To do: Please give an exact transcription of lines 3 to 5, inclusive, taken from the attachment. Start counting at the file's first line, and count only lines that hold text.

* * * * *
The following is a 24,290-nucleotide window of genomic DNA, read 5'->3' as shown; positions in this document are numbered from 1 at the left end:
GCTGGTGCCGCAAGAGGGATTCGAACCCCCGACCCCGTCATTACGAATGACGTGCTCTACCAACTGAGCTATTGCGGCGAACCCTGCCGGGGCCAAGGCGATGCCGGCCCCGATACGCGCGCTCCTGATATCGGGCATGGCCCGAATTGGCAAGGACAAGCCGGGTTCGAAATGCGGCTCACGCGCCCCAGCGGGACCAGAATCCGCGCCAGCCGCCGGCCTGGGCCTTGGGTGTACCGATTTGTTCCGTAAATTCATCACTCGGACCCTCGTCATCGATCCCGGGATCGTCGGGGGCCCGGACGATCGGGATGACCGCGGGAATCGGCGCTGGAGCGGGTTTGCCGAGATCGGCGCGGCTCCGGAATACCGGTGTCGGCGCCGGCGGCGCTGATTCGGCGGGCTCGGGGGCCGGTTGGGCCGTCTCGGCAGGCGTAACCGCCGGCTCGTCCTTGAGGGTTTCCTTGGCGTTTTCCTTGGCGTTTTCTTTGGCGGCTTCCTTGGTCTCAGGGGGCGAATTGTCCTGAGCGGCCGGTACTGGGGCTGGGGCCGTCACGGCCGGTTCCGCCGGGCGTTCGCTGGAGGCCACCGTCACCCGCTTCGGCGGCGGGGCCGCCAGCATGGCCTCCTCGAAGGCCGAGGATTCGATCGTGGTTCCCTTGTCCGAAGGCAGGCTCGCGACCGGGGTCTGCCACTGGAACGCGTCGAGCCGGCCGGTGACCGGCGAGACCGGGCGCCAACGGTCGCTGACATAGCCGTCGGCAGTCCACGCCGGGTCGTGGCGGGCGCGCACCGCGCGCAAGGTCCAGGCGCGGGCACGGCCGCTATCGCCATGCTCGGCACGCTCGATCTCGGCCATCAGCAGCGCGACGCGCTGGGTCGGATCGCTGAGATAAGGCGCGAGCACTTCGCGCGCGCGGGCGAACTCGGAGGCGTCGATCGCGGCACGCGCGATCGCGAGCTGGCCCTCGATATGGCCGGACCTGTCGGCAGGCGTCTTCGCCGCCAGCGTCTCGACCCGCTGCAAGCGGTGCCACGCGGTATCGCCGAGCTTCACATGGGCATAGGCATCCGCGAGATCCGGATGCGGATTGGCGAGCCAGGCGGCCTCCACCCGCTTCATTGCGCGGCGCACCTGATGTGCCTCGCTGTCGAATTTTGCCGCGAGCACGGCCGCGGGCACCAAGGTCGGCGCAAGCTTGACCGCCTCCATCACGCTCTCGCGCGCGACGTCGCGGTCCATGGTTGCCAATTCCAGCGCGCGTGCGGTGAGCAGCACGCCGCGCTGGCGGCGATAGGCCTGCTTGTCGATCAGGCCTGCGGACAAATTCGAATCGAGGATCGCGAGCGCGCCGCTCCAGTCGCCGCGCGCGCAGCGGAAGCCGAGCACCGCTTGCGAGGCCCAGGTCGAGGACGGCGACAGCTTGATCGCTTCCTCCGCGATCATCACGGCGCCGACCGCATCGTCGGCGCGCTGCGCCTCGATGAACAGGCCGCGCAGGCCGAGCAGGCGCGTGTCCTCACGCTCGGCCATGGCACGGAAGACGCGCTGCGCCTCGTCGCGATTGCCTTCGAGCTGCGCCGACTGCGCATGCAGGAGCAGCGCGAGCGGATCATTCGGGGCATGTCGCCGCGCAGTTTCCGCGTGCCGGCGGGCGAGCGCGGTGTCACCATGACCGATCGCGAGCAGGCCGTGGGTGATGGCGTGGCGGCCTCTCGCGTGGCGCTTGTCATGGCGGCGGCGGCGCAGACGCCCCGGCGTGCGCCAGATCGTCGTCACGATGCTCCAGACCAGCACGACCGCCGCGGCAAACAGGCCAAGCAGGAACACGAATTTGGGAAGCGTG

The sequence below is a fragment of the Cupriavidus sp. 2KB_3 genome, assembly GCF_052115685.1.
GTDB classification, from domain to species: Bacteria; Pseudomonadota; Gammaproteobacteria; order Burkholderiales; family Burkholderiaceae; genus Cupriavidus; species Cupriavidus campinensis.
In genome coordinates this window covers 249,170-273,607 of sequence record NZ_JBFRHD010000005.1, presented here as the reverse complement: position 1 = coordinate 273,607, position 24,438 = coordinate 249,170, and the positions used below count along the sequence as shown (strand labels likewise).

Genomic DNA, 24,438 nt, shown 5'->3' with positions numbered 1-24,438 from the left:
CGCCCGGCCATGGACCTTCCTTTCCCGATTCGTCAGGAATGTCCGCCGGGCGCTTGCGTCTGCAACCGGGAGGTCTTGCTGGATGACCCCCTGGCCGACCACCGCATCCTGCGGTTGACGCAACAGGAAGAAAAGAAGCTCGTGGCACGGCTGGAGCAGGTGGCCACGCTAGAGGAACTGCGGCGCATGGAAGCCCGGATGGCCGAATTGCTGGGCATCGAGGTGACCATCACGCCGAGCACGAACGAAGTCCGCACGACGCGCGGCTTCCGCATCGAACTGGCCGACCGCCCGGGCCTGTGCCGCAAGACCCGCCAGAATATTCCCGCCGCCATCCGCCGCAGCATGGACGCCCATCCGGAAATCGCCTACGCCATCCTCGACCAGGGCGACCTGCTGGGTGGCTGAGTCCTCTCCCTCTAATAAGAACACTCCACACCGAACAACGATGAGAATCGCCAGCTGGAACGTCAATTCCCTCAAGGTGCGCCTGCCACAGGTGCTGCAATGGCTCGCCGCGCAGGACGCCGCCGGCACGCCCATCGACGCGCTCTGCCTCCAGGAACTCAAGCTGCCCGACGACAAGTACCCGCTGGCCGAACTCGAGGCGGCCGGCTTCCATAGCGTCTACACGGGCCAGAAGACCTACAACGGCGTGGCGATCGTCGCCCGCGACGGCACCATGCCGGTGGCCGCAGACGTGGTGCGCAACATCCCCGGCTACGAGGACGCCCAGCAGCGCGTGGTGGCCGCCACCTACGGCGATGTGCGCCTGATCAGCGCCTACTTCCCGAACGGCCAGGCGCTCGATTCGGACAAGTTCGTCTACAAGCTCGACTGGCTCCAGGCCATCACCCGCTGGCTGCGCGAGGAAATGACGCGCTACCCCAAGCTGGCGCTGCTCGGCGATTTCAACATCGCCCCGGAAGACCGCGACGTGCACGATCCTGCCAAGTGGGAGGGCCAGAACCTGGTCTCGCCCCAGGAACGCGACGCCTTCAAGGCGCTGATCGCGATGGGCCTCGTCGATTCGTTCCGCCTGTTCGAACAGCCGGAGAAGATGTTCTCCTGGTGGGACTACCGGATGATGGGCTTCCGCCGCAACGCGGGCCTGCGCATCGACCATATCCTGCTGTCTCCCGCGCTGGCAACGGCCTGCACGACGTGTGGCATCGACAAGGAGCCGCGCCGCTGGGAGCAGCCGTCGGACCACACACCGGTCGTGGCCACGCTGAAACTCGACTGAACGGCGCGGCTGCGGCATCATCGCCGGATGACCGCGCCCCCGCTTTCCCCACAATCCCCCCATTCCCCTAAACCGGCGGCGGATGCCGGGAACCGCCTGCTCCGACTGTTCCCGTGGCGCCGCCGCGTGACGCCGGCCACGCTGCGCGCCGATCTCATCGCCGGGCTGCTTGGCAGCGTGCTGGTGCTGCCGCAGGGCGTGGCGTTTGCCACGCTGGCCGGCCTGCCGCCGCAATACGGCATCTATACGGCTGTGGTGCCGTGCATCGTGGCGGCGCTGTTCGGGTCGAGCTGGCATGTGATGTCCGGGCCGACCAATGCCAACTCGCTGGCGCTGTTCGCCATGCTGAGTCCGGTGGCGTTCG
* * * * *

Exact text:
The sequence below is a fragment of the Cupriavidus sp. 2KB_3 genome, assembly GCF_052115685.1.
GTDB classification, from domain to species: Bacteria; Pseudomonadota; Gammaproteobacteria; order Burkholderiales; family Burkholderiaceae; genus Cupriavidus; species Cupriavidus campinensis.
In genome coordinates this window covers 249,170-273,607 of sequence record NZ_JBFRHD010000005.1, presented here as the reverse complement: position 1 = coordinate 273,607, position 24,438 = coordinate 249,170, and the positions used below count along the sequence as shown (strand labels likewise).